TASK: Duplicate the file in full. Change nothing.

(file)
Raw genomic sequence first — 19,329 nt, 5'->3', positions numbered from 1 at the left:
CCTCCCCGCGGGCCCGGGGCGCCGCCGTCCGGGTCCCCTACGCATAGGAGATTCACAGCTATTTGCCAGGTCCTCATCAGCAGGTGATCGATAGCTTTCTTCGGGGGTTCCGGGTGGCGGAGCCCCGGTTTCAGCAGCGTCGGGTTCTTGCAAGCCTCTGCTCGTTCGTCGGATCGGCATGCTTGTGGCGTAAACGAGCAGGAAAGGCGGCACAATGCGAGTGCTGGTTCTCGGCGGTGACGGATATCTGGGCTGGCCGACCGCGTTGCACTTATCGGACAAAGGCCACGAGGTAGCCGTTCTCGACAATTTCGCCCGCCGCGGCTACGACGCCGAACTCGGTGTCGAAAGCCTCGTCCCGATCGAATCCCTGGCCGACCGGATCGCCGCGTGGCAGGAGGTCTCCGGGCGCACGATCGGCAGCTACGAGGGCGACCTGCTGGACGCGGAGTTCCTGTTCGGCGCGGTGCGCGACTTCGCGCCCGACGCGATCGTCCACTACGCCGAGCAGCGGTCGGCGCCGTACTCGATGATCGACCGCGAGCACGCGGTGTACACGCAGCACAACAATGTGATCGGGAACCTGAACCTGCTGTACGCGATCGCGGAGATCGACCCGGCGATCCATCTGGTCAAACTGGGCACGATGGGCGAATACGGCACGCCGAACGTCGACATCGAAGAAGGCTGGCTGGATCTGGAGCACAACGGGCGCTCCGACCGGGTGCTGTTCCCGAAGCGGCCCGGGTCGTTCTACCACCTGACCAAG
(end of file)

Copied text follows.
Raw genomic sequence first — 19,329 nt, 5'->3', positions numbered from 1 at the left:
CCTCCCCGCGGGCCCGGGGCGCCGCCGTCCGGGTCCCCTACGCATAGGAGATTCACAGCTATTTGCCAGGTCCTCATCAGCAGGTGATCGATAGCTTTCTTCGGGGGTTCCGGGTGGCGGAGCCCCGGTTTCAGCAGCGTCGGGTTCTTGCAAGCCTCTGCTCGTTCGTCGGATCGGCATGCTTGTGGCGTAAACGAGCAGGAAAGGCGGCACAATGCGAGTGCTGGTTCTCGGCGGTGACGGATATCTGGGCTGGCCGACCGCGTTGCACTTATCGGACAAAGGCCACGAGGTAGCCGTTCTCGACAATTTCGCCCGCCGCGGCTACGACGCCGAACTCGGTGTCGAAAGCCTCGTCCCGATCGAATCCCTGGCCGACCGGATCGCCGCGTGGCAGGAGGTCTCCGGGCGCACGATCGGCAGCTACGAGGGCGACCTGCTGGACGCGGAGTTCCTGTTCGGCGCGGTGCGCGACTTCGCGCCCGACGCGATCGTCCACTACGCCGAGCAGCGGTCGGCGCCGTACTCGATGATCGACCGCGAGCACGCGGTGTACACGCAGCACAACAATGTGATCGGGAACCTGAACCTGCTGTACGCGATCGCGGAGATCGACCCGGCGATCCATCTGGTCAAACTGGGCACGATGGGCGAATACGGCACGCCGAACGTCGACATCGAAGAAGGCTGGCTGGATCTGGAGCACAACGGGCGCTCCGACCGGGTGCTGTTCCCGAAGCGGCCCGGGTCGTTCTACCACCTGACCAAG